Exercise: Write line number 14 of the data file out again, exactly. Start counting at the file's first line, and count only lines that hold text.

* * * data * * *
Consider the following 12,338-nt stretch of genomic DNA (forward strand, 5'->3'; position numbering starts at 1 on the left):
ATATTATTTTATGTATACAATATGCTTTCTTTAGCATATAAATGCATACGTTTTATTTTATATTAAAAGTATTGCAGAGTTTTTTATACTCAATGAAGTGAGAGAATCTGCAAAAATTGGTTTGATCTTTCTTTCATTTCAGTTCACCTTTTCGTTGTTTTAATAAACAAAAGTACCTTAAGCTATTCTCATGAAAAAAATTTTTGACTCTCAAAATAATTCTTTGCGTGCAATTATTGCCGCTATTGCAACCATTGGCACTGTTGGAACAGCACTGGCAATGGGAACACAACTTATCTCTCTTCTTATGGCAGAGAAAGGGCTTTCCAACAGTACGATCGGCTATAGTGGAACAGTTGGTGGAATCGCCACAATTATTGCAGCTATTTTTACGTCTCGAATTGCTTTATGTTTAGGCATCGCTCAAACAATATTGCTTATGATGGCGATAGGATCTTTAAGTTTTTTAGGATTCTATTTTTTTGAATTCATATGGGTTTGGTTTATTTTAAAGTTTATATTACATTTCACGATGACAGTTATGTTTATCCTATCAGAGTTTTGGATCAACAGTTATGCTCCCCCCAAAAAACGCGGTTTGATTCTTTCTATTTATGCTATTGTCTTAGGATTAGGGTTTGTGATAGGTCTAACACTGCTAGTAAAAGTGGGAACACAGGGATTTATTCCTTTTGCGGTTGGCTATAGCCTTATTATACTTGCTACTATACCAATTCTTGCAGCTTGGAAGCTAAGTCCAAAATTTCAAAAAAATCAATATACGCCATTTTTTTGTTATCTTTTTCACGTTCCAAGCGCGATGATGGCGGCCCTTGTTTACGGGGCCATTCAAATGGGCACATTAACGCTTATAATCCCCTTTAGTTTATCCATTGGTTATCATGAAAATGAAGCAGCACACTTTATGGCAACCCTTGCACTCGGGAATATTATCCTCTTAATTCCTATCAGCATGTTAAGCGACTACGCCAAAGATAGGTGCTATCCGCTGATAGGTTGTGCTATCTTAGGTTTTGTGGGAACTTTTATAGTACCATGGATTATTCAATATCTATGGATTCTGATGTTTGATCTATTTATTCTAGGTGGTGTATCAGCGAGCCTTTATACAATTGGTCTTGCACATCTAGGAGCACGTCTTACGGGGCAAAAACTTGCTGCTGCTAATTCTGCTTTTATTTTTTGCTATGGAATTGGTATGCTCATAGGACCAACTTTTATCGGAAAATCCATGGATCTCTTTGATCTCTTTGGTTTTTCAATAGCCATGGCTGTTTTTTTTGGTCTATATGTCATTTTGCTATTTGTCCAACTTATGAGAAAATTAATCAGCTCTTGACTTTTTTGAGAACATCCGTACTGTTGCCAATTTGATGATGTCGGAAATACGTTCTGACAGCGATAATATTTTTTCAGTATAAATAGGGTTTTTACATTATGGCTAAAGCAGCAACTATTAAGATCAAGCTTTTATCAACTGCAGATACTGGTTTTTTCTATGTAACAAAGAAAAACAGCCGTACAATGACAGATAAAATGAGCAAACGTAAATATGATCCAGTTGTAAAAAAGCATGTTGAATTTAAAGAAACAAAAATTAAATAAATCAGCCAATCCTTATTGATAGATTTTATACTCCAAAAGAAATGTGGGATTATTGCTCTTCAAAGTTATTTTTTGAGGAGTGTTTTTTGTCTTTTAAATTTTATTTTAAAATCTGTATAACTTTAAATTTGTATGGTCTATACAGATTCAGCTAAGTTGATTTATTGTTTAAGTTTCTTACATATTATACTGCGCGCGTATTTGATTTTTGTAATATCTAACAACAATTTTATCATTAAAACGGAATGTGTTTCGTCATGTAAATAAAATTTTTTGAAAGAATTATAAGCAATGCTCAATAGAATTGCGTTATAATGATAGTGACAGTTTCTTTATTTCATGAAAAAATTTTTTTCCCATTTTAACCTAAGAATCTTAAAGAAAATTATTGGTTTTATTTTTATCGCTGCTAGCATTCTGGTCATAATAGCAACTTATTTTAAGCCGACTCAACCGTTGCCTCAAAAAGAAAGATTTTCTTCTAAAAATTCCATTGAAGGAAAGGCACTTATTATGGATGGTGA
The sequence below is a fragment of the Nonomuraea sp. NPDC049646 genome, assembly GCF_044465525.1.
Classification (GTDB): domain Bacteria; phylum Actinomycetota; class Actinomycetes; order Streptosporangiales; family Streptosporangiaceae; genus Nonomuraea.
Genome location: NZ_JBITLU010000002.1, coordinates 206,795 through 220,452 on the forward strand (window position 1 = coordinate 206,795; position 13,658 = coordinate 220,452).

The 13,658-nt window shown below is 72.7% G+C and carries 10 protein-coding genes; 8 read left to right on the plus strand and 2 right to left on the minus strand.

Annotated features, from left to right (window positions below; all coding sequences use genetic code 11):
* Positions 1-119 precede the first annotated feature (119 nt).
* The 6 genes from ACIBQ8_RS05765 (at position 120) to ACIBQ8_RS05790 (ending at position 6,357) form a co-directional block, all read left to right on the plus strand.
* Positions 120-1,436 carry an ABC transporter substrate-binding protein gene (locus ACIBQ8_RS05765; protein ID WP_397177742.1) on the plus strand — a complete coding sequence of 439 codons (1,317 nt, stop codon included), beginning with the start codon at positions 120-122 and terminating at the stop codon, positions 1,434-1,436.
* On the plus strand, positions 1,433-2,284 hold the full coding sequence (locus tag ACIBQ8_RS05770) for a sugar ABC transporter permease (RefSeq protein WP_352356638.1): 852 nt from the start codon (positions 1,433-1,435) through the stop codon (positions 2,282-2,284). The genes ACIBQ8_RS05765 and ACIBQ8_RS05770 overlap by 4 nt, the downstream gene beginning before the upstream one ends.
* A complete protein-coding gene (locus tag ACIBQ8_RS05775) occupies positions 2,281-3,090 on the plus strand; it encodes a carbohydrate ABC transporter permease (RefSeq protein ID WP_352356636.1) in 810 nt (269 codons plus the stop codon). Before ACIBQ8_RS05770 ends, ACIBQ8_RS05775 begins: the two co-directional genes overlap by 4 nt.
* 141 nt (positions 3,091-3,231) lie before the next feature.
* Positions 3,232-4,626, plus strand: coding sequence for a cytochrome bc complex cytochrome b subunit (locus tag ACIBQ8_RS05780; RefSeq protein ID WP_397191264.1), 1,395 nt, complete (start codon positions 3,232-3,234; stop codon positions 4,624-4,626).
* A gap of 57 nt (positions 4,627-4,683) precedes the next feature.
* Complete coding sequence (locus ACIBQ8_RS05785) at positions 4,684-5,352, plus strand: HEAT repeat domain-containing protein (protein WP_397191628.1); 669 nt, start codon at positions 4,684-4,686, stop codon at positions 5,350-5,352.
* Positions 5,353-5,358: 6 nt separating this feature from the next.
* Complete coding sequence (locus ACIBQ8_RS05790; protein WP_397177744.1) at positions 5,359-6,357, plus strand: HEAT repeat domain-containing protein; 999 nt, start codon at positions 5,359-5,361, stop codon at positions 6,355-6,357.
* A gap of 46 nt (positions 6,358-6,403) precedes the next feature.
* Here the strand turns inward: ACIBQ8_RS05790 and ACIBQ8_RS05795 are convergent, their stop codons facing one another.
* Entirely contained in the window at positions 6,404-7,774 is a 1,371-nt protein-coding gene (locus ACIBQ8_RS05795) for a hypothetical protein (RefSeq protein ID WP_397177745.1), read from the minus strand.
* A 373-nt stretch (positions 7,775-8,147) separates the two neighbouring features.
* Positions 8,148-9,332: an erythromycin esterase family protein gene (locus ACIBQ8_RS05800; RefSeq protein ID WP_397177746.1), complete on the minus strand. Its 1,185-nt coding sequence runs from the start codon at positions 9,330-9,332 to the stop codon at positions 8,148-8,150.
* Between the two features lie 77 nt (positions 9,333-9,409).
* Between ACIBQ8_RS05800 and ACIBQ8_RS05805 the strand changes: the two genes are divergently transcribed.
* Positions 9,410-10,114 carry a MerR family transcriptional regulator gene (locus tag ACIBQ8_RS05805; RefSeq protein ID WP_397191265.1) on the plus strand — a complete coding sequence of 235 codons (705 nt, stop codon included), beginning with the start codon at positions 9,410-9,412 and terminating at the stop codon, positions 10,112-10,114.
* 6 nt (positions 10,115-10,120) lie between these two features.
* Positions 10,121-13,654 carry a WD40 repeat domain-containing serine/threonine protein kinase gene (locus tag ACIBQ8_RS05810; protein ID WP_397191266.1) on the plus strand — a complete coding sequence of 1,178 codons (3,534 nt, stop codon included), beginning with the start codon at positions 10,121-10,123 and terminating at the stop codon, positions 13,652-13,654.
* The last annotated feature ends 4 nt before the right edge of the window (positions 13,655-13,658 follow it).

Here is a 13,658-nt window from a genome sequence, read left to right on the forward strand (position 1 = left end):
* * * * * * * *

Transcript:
* Positions 3,232-4,626, plus strand: coding sequence for a cytochrome bc complex cytochrome b subunit (locus tag ACIBQ8_RS05780; RefSeq protein ID WP_397191264.1), 1,395 nt, complete (start codon positions 3,232-3,234; stop codon positions 4,624-4,626).